We’re celebrating the release of Higgs: The Invention and Discovery of the ‘God Particle’ with a series of posts by science writer Jim Baggott over the next week to explain some of the mysteries of the Higgs boson. Read the previous post: “What is the Higgs boson?”
By Jim Baggott
The Higgs field was invented to explain how otherwise massless force particles could acquire mass, and was used by Weinberg and Salam to develop a theory of the combined ‘electro-weak’ force and predict the masses of the W and Z bosons. However, it soon became apparent that something very similar is responsible for the masses of the matter particles, too.
The way the Higgs field interacts with otherwise massless boson fields and the way it interacts with massless fermion fields is not the same (the latter is called a Yukawa interaction, named for Japanese physicist Hideki Yukawa). Nevertheless, the Higgs field clearly has a fundamentally important role to play. Without it, both matter and force particles would have no mass. Mass could not be constructed and nothing in our visible universe could be.
In his popular book The God Particle: If the Universe is the Answer, What is the Question?, first published in 1993, American physicist Leon Lederman (writing with Dick Teresi) explained why he’d chosen this title:
This boson is so central to the state of physics today, so crucial to our final understanding of the structure of matter, yet so elusive, that I have given it a nickname: the God Particle. Why God Particle? Two reasons. One, the publisher wouldn’t let us call it the Goddamn Particle, though that might be a more appropriate title, given its villainous nature and the expense it is causing. And two, there is a connection, of sorts, to another book, a much older one…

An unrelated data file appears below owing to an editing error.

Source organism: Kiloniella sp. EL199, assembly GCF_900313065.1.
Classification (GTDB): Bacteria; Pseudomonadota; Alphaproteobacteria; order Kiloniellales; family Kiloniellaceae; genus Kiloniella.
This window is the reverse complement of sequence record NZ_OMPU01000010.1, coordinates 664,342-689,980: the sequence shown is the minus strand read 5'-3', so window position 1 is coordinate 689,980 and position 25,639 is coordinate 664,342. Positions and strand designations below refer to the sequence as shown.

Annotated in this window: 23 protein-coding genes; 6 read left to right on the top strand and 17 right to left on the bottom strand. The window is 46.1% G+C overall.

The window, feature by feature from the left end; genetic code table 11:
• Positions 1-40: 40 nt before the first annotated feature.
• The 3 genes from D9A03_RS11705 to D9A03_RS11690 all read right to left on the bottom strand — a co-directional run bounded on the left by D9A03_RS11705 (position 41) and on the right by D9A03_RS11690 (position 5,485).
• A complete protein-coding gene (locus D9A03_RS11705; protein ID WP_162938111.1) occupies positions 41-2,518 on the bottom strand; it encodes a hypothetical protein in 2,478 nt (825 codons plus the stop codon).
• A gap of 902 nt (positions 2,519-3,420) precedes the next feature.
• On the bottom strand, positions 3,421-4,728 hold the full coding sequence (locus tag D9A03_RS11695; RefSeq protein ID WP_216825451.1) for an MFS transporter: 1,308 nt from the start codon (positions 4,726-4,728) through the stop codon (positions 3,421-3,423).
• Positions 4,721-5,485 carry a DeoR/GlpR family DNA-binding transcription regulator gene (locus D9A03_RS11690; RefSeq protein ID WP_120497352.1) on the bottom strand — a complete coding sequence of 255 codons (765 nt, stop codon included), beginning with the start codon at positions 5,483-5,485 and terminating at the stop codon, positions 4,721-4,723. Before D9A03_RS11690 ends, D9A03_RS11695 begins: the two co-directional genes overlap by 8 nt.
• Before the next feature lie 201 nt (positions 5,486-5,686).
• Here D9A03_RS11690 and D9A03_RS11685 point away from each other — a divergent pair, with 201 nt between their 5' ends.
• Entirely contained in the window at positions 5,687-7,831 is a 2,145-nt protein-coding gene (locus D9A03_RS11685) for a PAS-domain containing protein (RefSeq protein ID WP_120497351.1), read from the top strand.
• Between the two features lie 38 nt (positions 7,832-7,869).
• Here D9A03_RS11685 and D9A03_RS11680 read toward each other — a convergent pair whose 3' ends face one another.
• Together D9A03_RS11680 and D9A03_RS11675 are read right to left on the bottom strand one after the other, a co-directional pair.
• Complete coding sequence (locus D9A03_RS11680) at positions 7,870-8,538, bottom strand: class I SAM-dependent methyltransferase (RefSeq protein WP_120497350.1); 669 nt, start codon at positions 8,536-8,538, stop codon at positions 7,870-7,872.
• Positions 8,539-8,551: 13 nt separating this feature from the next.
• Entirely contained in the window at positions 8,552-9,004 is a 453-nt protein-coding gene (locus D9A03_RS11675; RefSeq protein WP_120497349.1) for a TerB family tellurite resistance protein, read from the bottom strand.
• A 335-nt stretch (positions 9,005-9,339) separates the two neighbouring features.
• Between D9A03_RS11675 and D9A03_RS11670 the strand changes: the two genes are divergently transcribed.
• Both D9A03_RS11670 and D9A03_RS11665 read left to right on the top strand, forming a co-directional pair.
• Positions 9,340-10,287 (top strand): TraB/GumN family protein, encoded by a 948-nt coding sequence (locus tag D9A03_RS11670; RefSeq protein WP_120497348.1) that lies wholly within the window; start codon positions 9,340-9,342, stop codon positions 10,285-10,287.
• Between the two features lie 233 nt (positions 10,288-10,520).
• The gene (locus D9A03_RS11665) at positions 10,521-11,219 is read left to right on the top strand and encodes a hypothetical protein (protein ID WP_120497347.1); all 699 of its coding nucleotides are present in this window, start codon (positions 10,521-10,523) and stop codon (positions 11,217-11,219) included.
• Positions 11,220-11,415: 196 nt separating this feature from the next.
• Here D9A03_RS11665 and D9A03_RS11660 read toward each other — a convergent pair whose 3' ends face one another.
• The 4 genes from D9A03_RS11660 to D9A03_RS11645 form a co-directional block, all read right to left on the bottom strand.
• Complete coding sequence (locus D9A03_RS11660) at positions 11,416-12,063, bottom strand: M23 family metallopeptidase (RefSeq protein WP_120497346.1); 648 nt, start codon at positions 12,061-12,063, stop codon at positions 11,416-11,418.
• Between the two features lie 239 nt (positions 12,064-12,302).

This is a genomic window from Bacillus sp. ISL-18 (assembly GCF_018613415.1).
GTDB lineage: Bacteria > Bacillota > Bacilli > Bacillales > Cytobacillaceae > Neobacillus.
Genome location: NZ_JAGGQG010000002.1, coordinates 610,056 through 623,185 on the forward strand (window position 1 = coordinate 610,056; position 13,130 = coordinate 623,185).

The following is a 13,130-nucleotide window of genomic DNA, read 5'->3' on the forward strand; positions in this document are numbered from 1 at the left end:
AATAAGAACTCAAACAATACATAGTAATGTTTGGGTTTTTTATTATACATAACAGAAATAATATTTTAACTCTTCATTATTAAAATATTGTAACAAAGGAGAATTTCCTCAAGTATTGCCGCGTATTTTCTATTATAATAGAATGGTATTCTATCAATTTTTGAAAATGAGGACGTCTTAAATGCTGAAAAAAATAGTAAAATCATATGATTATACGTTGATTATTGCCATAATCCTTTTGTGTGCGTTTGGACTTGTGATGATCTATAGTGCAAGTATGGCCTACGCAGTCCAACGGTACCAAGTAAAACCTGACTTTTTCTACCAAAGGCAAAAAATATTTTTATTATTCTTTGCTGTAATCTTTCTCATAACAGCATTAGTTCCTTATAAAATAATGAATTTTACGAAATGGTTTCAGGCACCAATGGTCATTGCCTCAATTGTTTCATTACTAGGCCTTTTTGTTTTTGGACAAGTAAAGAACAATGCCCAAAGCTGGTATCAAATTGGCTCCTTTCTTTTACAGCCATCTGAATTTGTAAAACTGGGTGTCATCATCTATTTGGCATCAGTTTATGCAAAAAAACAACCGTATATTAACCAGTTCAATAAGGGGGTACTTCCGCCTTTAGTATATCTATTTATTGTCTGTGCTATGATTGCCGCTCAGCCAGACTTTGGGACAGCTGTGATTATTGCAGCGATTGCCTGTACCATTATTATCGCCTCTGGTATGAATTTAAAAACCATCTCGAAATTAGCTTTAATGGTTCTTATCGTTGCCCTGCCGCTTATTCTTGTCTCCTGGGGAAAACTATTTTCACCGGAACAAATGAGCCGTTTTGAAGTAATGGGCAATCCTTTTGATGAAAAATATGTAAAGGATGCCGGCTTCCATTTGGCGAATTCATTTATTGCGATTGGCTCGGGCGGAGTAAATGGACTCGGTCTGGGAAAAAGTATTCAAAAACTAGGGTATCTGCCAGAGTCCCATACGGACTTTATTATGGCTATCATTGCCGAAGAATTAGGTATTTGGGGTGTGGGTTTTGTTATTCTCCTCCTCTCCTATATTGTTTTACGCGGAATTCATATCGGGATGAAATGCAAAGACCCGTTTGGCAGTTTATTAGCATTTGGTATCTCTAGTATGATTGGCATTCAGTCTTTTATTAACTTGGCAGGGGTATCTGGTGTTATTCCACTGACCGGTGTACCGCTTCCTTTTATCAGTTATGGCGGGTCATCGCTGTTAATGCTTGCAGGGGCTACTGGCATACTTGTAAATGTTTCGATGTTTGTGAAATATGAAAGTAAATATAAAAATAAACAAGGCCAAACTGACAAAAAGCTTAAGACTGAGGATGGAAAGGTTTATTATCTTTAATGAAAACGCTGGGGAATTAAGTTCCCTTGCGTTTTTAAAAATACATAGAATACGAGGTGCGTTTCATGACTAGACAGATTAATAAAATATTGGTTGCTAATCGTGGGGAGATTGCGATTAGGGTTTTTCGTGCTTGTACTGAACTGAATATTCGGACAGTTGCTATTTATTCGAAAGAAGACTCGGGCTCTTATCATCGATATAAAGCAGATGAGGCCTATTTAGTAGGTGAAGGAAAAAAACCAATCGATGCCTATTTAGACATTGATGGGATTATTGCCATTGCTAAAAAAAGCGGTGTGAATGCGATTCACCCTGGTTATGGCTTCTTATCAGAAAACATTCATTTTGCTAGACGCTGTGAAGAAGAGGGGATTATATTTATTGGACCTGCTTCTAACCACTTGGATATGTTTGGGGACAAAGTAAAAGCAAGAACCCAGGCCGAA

Lederman went on to quote a passage from the Book of Genesis.
This is a nickname that has stuck. Most physicists seem to dislike it, as they believe it exaggerates the importance of the Higgs boson. Higgs himself doesn’t seem to mind.
Jim Baggott is author of Higgs: The Invention and Discovery of the ‘God Particle’ and a freelance science writer. He was a lecturer in chemistry at the University of Reading but left to pursue a business career, where he first worked with Shell International Petroleum Company and then as an independent business consultant and trainer. His many books include Atomic: The First War of Physics (Icon, 2009), Beyond Measure: Modern Physics, Philosophy and the Meaning of Quantum Theory (OUP, 2003), A Beginner’s Guide to Reality (Penguin, 2005), and A Quantum Story: A History in 40 Moments (OUP, 2010). Read his previous blog post “Putting the Higgs particle in perspective.”
On 4 July 2012, scientists at CERN’s Large Hadron Collider (LHC) facility in Geneva announced the discovery of a new elementary particle they believe is consistent with the long-sought Higgs boson, or ‘god particle’. Our understanding of the fundamental nature of matter — everything in our visible universe and everything we are — is about to take a giant leap forward. So, what is the Higgs boson and why is it so important? What role does it play in the structure of material substance? We’re celebrating the release of Higgs: The Invention and Discovery of the ‘God Particle’ with a series of posts by science writer Jim Baggott over the next week to explain some of the mysteries of the Higgs. Read the previous post: “What is the Higgs boson?”